Bafta has officially announced that it will recognize TV shows that are shown on an online only basis in next year’s awards. Shows like Breaking Bad, which are available in the U.K only on streaming service Netflix, and Kevin Spacey's House of Cards, which is a streaming exclusive, could be in line.

Breaking Bad Walt and JesseBreaking Bad will surely win the International category at the Baftas next year

The news comes as the AMC meth drama closed the lid on five seasons to critical acclaim. The quality of shows that don’t grace traditional methods of broadcast has proven too high to resist, leading awards ceremonies like The Emmys and Bafta to include them in their shortlists. Arrested Development will be hoping for a nomination, too.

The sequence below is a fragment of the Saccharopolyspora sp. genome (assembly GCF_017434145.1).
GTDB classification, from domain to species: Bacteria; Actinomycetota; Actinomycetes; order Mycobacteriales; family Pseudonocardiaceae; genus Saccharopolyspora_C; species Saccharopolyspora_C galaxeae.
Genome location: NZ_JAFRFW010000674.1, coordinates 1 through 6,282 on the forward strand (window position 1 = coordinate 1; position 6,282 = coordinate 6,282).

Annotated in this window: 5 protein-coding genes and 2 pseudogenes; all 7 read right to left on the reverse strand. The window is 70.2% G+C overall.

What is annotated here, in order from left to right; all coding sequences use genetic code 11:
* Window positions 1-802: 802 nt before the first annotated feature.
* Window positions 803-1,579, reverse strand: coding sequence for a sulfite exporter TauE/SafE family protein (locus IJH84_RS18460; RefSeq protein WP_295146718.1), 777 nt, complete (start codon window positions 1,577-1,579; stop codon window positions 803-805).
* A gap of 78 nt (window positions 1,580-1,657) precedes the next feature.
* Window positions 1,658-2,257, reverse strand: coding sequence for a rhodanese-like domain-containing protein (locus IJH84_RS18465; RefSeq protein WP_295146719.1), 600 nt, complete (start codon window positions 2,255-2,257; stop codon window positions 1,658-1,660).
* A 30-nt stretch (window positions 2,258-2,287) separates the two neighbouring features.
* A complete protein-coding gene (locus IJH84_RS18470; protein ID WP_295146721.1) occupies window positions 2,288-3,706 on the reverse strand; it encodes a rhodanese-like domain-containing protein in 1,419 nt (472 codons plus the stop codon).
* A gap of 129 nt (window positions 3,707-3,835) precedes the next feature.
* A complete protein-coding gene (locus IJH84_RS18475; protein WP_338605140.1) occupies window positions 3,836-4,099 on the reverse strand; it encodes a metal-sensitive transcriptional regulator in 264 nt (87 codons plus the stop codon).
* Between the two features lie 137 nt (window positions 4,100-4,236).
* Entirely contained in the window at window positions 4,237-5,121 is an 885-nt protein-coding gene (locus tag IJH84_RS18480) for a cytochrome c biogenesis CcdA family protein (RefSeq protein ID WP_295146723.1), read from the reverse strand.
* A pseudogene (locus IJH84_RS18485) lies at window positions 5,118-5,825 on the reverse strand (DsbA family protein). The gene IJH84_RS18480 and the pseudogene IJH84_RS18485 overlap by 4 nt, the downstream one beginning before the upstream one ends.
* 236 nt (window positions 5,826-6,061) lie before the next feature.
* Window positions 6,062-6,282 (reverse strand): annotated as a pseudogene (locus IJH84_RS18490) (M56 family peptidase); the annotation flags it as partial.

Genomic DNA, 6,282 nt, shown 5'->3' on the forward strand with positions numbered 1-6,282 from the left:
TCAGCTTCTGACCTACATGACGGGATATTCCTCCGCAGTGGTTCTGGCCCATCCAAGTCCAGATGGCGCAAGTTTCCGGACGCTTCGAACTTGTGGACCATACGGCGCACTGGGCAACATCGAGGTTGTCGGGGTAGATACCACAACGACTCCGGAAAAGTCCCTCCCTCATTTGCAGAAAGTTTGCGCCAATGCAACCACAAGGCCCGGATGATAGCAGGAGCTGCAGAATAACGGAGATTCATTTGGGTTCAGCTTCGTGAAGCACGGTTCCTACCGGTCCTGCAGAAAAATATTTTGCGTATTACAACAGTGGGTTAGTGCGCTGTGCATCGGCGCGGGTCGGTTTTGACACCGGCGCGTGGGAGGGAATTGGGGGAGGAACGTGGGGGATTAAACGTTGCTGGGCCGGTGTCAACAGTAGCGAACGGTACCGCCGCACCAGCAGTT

Bafta's chief executive, Amanda Berry, said: "We continually strive to ensure our awards remain relevant to the industry, as well as reflecting the trends among the viewing public. We're in a golden era for storytelling and programme-making, with top-class shows being broadcast online as well as on digital and terrestrial television; the latest update to our rules ensures we celebrate and reward the very best."

Of course, Breaking Bad and House of Cards would be eligible for the international category as their creative and editorial control is outside of the UK. But any programmes – online or not - where the creative control or majority of the funding came from the UK would be eligible for any of the myriad categories. Elsewhere, Bafta as also changed its comedy rules. The category has been expanded to include panel shows such as Have I Got News for You and chat shows.